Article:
The health-care proposal likely to loom largest over the 2020 presidential election was released last week—and it didn’t come from a Democrat.
In the 2020 federal budget that President Donald Trump unveiled, he renewed his commitment to repealing the Affordable Care Act and replacing it with a block-grant system that would likely strip coverage from millions of Americans, especially those in the primarily blue states that have most effectively implemented the law. And he once again promoted sweeping cuts to the Medicaid program that could eliminate coverage for millions more.
These proposals have received remarkably little notice, especially compared with the attention that’s been focused on the differences among Democrats, in the House and in the burgeoning 2020 presidential field, about how to expand coverage to the remaining Americans without insurance. The president’s plan faded from view so fast in part because it has no legislative prospects while Democrats are in control of the House. But his ideas could still cast a long political shadow in 2020 as a marker of the agenda he’ll pursue if reelected—especially if Republicans regain unified control of the federal government.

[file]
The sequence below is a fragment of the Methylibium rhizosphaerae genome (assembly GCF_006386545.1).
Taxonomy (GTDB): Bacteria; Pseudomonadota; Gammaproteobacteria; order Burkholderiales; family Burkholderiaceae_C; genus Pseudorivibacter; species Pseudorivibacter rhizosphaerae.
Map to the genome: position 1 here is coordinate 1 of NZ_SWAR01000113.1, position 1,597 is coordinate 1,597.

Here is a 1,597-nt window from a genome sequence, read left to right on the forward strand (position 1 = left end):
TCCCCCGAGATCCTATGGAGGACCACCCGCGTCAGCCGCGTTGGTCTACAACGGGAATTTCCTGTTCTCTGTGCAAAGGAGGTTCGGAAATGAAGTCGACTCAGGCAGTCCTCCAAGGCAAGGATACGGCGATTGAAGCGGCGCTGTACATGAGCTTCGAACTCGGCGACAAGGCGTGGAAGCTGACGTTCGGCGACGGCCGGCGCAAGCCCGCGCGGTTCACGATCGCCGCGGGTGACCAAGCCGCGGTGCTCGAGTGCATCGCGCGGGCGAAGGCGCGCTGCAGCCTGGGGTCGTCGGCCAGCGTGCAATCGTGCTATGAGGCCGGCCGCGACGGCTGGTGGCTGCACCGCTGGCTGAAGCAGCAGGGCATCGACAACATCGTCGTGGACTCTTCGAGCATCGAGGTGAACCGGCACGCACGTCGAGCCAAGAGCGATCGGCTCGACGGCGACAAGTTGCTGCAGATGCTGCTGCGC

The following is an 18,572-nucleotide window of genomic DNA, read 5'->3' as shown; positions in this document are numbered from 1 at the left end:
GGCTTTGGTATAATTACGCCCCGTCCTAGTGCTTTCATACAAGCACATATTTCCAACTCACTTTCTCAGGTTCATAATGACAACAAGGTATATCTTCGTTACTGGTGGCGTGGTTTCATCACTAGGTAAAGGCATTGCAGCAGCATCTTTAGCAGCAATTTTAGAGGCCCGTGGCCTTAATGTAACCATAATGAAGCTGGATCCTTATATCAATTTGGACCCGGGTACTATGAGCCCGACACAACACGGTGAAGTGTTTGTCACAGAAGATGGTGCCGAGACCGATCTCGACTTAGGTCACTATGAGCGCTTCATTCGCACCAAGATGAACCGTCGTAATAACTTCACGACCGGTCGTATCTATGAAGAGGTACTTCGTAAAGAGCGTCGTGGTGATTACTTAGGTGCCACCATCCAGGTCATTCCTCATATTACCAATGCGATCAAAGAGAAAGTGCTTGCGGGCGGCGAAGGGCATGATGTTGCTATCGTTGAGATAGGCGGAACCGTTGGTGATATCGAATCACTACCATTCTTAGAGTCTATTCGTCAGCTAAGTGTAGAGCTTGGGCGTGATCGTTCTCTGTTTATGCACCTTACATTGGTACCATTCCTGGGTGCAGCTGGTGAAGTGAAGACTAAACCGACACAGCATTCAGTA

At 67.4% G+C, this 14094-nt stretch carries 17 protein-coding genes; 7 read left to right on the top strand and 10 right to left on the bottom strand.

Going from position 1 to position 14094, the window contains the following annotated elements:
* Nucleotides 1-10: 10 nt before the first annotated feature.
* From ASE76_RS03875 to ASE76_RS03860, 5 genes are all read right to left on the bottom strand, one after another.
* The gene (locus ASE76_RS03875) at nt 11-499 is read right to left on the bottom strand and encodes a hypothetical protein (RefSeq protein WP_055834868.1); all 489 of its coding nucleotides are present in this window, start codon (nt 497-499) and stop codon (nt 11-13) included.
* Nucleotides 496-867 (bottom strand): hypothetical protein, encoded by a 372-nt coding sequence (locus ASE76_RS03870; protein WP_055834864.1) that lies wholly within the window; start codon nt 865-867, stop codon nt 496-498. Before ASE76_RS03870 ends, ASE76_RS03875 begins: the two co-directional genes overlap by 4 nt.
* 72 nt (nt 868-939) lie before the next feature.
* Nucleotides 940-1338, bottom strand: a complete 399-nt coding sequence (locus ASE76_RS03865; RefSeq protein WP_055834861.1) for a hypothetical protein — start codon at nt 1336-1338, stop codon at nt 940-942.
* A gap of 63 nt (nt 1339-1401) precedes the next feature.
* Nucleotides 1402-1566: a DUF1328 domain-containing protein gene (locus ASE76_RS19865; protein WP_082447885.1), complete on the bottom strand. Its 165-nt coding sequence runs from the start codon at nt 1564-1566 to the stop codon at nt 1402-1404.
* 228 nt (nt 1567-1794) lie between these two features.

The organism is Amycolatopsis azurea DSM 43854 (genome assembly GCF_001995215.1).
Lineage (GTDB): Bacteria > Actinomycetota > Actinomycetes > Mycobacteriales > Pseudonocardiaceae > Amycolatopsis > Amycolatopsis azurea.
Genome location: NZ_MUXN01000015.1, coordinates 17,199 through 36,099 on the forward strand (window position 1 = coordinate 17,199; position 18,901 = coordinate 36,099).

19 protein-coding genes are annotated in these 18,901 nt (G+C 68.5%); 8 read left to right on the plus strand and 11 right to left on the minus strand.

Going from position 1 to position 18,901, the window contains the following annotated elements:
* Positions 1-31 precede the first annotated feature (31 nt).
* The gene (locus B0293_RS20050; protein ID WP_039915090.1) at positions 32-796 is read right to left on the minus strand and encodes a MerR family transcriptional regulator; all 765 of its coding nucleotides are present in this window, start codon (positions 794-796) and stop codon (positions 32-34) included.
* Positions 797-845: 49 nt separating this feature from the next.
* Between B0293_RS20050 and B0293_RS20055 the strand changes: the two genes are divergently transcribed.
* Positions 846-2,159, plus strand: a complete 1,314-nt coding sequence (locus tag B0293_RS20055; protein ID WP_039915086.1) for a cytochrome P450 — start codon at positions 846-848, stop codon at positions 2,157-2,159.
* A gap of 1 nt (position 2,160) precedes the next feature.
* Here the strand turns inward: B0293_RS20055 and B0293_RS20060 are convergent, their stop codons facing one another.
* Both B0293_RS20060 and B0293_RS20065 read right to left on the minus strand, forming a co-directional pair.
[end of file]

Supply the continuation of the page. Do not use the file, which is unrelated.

In other words, no matter what plan Democrats settle on, the president’s ongoing determination to undo the ACA is what’s likely to define the central fault line in next year’s health-care debate: whether the federal government should do more or less to ensure access to health insurance. “The prism for voters is whether more or fewer Americans will have access to affordable health care,” says Geoff Garin, a Democratic pollster who has extensively studied public attitudes on the health-care system. “That’s the real dividing line.”